‘Nervous’ Lupita Nyong’o was ‘truly out of comfort zone’ in new zombie comedy Little Monsters

She was ‘nervous’ about the movie (Picture: Screen Australia)

Lupita Nyong’o was ‘truly out of her comfort zone’ for new zombie comedy Little Monsters, director Abe Forsythe has said.

The Us star took a break from being the queen of horror for the Aussie-based flick, starring as a kindergarten teacher who has to protect her class from a zombie apocalypse – and convince them all it’s just a game.

Joining forces with Frozen’s Josh Gad and Alexander England, as well as a whole host of 5-year-olds, it’s definitely something different for her.

‘Lupita likes to be out of her comfort zone. She and I have talked a lot about that,’ Abe told

‘If you’re on the edge, you put in 110% and you discover something you didn’t know you were capable of.’

He pointed out: ‘Lupita flew halfway around the world to work on a low-budget movie, an extreme comedy with zombies and 5-year-old children, she truly put herself out of her comfort zone.

‘I know she had a lot of nerves and a lot of trepidation about it, but there wasn’t a single take where she didn’t give me something beautiful and it’s all in the movie.’

Explaining how he dealt with her nerves, Abe said: ‘It’s about making her – any actor – feel safe. She’d never played the ukulele before, she’d never sung before, the most important thing you can do as a director is letting them know you’re there for them and you’re going to give them the freedom to try anything to find the right moment.

‘But at the same time you’re not going to make them look stupid.’

Lupita battles zombies in the flick (Picture: Simon Cardwell)

In the unique comedy, Lupita’s character Miss Caroline deals with her nerves by belting out some Taylor Swift, with Shake It Off being used in a big way.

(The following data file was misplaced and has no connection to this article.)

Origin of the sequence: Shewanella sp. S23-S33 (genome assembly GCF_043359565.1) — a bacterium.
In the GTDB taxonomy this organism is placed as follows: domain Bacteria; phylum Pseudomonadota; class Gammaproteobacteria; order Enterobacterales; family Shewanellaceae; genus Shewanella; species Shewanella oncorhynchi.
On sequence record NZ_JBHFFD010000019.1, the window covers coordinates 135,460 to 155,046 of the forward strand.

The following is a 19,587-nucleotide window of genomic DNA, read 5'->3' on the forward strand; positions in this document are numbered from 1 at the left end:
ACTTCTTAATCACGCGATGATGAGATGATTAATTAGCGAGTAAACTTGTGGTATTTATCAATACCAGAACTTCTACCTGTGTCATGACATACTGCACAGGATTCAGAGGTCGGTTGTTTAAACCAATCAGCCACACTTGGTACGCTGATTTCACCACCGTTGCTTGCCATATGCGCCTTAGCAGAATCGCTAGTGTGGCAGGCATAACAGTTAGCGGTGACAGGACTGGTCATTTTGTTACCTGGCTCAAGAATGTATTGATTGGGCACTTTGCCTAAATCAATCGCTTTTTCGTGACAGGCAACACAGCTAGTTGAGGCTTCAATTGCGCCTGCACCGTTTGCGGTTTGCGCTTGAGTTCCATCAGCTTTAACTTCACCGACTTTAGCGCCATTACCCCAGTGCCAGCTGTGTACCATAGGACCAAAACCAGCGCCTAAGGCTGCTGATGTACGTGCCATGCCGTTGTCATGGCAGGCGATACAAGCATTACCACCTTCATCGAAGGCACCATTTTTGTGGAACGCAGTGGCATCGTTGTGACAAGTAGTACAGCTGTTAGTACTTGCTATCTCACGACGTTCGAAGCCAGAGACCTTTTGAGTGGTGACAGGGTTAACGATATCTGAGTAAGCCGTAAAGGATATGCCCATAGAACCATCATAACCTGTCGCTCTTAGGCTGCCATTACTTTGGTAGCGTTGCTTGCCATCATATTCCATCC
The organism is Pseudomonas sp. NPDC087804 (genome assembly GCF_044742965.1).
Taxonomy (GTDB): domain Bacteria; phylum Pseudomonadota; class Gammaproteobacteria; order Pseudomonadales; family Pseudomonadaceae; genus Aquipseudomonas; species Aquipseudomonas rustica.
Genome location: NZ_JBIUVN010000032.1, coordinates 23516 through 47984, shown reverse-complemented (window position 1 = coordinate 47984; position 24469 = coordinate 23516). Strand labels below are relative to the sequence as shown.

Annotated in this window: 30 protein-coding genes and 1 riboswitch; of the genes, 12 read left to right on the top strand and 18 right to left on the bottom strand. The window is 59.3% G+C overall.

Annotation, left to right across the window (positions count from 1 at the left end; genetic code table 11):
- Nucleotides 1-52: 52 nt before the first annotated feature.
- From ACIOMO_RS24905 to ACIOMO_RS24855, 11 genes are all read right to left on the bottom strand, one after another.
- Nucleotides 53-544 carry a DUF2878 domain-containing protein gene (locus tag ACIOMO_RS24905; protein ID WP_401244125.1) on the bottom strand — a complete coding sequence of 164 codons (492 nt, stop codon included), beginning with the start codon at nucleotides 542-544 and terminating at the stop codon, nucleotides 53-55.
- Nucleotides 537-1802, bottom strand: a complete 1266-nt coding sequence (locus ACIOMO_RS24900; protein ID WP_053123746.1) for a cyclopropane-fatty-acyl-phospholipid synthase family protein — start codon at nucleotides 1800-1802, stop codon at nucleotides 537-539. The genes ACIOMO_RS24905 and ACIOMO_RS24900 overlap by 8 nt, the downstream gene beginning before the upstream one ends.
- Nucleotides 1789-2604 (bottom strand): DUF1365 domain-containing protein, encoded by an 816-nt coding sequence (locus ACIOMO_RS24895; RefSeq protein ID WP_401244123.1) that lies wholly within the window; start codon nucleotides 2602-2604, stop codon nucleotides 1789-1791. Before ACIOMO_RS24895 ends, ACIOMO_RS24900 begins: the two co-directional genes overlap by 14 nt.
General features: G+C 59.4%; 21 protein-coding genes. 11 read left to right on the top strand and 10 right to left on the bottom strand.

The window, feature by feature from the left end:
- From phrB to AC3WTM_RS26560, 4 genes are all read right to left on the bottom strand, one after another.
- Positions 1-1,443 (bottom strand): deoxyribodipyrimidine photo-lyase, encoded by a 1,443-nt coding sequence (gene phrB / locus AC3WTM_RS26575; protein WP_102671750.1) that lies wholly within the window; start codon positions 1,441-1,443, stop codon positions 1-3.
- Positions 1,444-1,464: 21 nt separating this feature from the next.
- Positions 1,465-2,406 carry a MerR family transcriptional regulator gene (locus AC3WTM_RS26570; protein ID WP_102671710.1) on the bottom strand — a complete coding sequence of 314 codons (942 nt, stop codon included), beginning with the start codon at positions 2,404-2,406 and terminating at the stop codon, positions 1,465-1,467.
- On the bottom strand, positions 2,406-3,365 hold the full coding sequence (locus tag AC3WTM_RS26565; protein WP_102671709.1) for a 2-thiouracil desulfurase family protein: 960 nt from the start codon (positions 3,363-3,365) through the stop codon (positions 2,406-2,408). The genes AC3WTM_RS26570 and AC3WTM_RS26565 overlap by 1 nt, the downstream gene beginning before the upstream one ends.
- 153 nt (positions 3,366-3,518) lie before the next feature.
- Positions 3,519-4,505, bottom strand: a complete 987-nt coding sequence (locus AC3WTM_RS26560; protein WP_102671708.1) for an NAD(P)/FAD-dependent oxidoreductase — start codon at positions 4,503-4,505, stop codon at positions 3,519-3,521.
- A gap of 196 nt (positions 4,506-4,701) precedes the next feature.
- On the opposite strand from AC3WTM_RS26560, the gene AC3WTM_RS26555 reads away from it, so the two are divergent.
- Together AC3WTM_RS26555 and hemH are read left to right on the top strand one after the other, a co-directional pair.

And it’s no secret that the use of the song is down to Lupita, as she penned a letter to Taylor asking to use it in an absolutely boss move.

In fact, Abe revealed that the song is one of the most ‘meaningful’ aspects of the movie for her.

‘She reacted to a whole bunch of truthful and very specific things that I put into the script,’ Abe recalled.

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And it turns out she was pretty surprised they managed to pull the whole thing off, with Abe recalling: ‘At the end of the shoot, when we finally got through it all – and it was one of the most difficult shoots anyone would experience because there’s so many logistical elements with trying to make a horror movie with children – there was this one moment.

‘When she finished, we had the wrap party, a couple of days later she and I went and had a cup of tea together…just before she got out of the car she turned to me and said “I have no idea how this happened.”

‘And I looked at her and I said “Yeah I don’t either.”’

You know what they say – never work with children or zombies.

Little Monsters is out in UK and Irish cinemas, and on Sky Cinema now.

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